Shawn McKenna, personal friend to me and to the Hyde community for over half a century, passed away last week after a long battle with cancer.
If you’re a Hyde long-timer, you don’t need to be introduced to the McKenna family. If you were a student in the 60s, 70s, or 80s, you were probably taught how to balance your checkbook by his mom, Dot. (I don’t think she ever felt she succeeded with me.) If you’re a recent athlete, chances are you have done some rehab work with brother Shane at his Universe Gym.
As his obituary explains, Shawn impacted countless lives in a myriad of roles: spouse, father, friend, alumnus, teacher, and professional. He led and consulted with companies across the country, taught business students at his beloved UMaine, opened successful restaurants in Moscow, and a whole lot more. But that’s not why I’m writing this.
Twenty-five years ago, Shawn McKenna added “author” to his long list of accomplishments with the publication of The Complete Guide to Regional Marketing (1992). While I was honored to receive a complimentary copy at the time, his personal inscription rendered it a lifelong keepsake:
“I know that being a Morse High grad and an author are not quite consistent.* However, I hope this book makes sense to you. Granted, it is not exactly the most exciting piece of work ever done. It will, however, help you fall asleep at night.”
[* Easy, Shipbuilder friends… His words, not mine! And they’ll make sense if you read on.]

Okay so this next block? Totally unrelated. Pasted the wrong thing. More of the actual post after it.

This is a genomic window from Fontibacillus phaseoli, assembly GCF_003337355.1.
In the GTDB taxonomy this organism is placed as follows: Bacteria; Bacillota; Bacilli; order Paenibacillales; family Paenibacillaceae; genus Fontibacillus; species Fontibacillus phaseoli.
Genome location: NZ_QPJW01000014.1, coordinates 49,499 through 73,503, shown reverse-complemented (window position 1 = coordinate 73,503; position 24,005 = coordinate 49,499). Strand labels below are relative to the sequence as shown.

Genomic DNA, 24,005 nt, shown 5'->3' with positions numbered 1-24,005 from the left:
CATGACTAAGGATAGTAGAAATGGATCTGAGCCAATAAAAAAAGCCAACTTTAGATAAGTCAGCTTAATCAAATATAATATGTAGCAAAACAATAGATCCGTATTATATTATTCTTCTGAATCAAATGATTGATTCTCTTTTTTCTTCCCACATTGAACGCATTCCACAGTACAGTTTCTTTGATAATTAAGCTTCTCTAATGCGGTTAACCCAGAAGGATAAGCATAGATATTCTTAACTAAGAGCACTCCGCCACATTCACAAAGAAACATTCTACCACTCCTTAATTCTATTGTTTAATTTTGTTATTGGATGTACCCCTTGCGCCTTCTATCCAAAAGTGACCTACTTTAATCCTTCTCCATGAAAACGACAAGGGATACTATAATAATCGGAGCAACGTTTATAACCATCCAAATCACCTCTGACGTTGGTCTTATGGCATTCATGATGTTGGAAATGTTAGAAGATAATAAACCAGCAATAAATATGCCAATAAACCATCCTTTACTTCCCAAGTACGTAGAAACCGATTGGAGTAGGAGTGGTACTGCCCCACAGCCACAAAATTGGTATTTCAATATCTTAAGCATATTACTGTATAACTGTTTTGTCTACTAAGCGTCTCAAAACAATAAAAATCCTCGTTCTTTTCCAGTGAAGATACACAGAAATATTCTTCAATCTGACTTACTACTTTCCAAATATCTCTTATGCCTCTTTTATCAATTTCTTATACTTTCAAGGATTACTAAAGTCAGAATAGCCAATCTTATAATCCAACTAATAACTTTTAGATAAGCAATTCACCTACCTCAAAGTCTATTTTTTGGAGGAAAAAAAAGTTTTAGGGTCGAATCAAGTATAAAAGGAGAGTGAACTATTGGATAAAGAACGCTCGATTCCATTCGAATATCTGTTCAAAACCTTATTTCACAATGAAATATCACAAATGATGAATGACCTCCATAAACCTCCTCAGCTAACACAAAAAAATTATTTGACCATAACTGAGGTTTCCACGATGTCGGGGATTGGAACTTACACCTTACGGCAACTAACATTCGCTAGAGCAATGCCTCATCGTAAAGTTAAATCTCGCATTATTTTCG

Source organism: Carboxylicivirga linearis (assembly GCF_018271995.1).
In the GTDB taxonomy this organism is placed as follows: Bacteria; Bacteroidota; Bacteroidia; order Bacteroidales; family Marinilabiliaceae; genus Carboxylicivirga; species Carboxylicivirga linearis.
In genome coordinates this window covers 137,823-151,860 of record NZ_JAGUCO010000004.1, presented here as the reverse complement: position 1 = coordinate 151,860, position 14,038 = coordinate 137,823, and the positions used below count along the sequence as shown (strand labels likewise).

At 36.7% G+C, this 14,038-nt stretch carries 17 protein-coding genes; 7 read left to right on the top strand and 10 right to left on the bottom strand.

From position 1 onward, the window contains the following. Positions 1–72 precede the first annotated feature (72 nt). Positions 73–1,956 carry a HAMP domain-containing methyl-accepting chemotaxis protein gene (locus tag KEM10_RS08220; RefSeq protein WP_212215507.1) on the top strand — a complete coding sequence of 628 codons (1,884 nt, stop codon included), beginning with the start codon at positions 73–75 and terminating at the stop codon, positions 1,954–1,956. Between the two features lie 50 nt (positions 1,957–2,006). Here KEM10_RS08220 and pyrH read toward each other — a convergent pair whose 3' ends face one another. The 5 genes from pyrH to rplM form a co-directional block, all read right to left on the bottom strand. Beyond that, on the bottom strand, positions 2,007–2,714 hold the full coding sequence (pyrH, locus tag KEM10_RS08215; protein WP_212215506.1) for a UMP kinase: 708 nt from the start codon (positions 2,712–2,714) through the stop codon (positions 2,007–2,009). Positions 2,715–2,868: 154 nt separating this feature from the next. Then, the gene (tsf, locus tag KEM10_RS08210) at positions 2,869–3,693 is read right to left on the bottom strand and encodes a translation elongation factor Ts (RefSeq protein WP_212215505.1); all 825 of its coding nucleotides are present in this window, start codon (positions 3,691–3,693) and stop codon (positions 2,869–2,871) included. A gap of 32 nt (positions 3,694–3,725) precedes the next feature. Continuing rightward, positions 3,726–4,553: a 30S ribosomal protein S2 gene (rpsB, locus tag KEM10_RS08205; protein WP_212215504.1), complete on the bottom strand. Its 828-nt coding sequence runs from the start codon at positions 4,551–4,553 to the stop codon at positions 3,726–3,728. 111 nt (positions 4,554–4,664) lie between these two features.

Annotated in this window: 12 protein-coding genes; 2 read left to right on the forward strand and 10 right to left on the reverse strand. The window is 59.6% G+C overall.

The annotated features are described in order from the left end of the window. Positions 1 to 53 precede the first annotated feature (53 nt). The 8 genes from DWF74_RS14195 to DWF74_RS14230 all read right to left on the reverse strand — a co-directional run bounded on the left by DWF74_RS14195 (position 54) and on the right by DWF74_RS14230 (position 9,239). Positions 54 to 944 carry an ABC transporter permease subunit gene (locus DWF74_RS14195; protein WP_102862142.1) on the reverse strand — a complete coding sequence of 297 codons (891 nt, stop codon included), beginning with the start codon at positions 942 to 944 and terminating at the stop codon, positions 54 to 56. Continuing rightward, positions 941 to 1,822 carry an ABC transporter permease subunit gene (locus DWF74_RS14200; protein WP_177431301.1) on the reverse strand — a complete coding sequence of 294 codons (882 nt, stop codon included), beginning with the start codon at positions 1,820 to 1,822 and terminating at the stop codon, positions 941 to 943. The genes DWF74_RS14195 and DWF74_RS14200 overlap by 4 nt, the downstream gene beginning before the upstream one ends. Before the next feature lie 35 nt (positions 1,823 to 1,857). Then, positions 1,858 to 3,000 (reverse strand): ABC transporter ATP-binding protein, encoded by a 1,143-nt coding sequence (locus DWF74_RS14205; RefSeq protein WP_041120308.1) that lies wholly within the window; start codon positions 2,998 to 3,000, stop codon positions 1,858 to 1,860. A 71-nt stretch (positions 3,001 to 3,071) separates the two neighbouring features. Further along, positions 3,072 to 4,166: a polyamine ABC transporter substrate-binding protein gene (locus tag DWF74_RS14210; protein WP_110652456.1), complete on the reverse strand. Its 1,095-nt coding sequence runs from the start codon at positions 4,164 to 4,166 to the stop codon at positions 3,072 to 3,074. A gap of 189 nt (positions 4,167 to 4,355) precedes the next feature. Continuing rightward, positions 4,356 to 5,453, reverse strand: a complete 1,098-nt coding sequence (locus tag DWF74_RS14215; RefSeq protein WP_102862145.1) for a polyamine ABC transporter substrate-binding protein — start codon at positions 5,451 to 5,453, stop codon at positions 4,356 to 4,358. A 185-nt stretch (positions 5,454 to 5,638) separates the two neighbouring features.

Shawn was one of the first kids I met when I entered Bath’s Fisher School as a 6th-grader in the middle of the 1965-66 school year. Overly shy and unsure of myself in my new surroundings, I fondly recall and deeply appreciate the fact that Shawn went out of his way to make me feel part of the school and our neighborhood. He was that way his whole life. (e.g., Forty-five years after our Fisher School days, he was deeply supportive to me during my own cancer experience.)
After high school rolled around — he went to Morse; I went to Hyde. — we had an awful lot of fun razzing each other about our respective schools. The truth is, he was a Hyde supporter all his life, and he provided me with helpful suggestions and professional counsel throughout my tenure as Hyde’s president. As for me, although I would not trade my Hyde education for anything, let me come clean about something: I know I missed out on something. Truth is, I have always admired and envied the esprit de corps embodied in the Shipbuilder community. And Shawn is at the top of the list of those who have always personified that pride to me.
In honor of Shawn and his family’s long-standing relationship with Hyde, we decided to present him with a Hyde diploma. While I think we’ve only done this once before, it just seemed to be the right thing to do. Although I regret that we were unable to give it to him in person, perhaps it is fitting that we pass it along to his family, a family that has played such an important role of support and enrichment within our community since the very beginning.
Philosopher/psychologist William James (1842-1910) wrote, “The greatest use of a life is to spend it on something that will outlast it.” At risk of understatement, that would be you, Shawn. Thanks and RIP, my friend.